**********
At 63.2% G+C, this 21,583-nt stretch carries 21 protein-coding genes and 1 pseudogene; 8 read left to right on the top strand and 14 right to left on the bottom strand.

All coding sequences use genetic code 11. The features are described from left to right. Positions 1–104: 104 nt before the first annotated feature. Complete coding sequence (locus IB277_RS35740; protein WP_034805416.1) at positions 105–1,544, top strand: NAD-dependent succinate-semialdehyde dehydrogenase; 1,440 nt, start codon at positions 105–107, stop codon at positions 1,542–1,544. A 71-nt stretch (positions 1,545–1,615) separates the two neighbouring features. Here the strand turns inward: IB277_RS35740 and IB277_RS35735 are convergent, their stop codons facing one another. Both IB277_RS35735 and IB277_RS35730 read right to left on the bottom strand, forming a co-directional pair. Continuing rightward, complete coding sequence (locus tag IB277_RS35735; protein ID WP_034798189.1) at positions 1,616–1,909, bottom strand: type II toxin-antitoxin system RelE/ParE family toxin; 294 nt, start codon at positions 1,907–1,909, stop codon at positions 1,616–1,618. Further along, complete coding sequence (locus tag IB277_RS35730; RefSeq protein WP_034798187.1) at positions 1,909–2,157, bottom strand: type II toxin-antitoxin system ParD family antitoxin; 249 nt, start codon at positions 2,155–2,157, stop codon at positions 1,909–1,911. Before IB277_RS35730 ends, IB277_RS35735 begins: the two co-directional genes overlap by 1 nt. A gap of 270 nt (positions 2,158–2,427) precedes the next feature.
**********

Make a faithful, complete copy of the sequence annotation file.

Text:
At 63.2% G+C, this 21,583-nt stretch carries 21 protein-coding genes and 1 pseudogene; 8 read left to right on the top strand and 14 right to left on the bottom strand.

All coding sequences use genetic code 11. The features are described from left to right. Positions 1–104: 104 nt before the first annotated feature. Complete coding sequence (locus IB277_RS35740; protein WP_034805416.1) at positions 105–1,544, top strand: NAD-dependent succinate-semialdehyde dehydrogenase; 1,440 nt, start codon at positions 105–107, stop codon at positions 1,542–1,544. A 71-nt stretch (positions 1,545–1,615) separates the two neighbouring features. Here the strand turns inward: IB277_RS35740 and IB277_RS35735 are convergent, their stop codons facing one another. Both IB277_RS35735 and IB277_RS35730 read right to left on the bottom strand, forming a co-directional pair. Continuing rightward, complete coding sequence (locus tag IB277_RS35735; protein ID WP_034798189.1) at positions 1,616–1,909, bottom strand: type II toxin-antitoxin system RelE/ParE family toxin; 294 nt, start codon at positions 1,907–1,909, stop codon at positions 1,616–1,618. Further along, complete coding sequence (locus tag IB277_RS35730; RefSeq protein WP_034798187.1) at positions 1,909–2,157, bottom strand: type II toxin-antitoxin system ParD family antitoxin; 249 nt, start codon at positions 2,155–2,157, stop codon at positions 1,909–1,911. Before IB277_RS35730 ends, IB277_RS35735 begins: the two co-directional genes overlap by 1 nt. A gap of 270 nt (positions 2,158–2,427) precedes the next feature.